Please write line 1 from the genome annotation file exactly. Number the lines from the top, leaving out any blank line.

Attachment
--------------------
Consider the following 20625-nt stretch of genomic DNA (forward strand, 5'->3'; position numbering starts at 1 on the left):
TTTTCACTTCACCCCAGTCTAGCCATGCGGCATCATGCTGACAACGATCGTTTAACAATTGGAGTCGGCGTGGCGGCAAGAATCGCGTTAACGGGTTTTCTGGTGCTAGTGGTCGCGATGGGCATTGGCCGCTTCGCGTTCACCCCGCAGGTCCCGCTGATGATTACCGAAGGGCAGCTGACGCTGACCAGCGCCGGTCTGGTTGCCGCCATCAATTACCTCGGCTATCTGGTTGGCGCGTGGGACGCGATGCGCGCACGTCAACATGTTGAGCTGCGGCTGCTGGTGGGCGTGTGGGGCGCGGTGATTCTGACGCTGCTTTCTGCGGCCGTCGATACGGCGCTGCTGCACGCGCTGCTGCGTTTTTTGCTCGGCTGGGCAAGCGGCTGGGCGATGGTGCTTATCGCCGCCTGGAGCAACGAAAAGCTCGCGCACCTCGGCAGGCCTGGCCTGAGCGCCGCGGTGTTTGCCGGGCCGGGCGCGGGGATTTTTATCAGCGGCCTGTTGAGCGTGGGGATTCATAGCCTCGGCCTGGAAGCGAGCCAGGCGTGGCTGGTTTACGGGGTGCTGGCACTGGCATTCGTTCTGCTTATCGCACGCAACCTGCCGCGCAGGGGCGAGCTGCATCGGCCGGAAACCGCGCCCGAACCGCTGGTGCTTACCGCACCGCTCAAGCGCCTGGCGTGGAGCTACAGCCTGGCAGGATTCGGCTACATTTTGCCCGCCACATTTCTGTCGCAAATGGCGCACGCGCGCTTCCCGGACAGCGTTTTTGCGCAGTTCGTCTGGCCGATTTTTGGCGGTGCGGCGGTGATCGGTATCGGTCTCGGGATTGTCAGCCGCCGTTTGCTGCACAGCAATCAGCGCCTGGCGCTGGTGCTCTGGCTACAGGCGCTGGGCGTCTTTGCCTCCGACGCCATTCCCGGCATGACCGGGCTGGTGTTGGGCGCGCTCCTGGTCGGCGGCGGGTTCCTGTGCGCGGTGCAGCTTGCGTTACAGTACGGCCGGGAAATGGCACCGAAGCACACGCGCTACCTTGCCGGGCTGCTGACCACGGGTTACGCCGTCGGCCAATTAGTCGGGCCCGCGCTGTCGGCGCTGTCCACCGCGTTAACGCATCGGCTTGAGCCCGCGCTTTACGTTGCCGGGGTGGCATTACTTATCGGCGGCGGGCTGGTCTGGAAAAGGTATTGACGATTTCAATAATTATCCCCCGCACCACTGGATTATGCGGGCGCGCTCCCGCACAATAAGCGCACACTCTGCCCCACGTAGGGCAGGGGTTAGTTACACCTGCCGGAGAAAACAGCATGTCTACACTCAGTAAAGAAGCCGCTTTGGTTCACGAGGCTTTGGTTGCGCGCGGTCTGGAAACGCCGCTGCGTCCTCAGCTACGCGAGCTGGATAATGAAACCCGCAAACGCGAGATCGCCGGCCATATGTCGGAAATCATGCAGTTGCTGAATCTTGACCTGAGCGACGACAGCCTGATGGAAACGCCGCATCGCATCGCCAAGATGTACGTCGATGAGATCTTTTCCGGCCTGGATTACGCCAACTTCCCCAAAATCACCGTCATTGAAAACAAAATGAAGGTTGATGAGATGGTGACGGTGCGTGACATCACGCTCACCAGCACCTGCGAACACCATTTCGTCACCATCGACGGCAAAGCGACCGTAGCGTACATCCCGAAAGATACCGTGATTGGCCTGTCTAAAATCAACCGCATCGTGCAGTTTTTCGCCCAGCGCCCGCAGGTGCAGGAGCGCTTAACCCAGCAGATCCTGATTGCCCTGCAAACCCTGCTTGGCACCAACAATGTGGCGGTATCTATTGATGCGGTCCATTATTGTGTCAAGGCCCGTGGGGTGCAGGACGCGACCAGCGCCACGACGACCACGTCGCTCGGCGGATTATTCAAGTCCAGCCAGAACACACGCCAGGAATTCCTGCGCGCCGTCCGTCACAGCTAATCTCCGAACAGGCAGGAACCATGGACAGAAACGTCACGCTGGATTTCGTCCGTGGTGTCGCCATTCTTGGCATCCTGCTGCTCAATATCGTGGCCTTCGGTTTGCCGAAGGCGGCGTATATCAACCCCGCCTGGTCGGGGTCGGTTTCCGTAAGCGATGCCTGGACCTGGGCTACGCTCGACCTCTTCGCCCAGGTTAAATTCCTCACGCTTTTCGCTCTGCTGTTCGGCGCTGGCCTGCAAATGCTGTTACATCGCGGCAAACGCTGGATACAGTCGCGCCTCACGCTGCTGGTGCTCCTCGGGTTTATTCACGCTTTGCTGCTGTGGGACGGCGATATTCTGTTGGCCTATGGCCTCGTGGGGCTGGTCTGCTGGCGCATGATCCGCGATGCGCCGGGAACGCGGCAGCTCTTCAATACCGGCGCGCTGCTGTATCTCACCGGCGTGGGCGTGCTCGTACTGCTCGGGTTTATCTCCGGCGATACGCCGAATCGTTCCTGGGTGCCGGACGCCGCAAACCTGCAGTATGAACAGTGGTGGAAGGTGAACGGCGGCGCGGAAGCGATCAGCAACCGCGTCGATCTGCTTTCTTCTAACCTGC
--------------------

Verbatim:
Consider the following 20625-nt stretch of genomic DNA (forward strand, 5'->3'; position numbering starts at 1 on the left):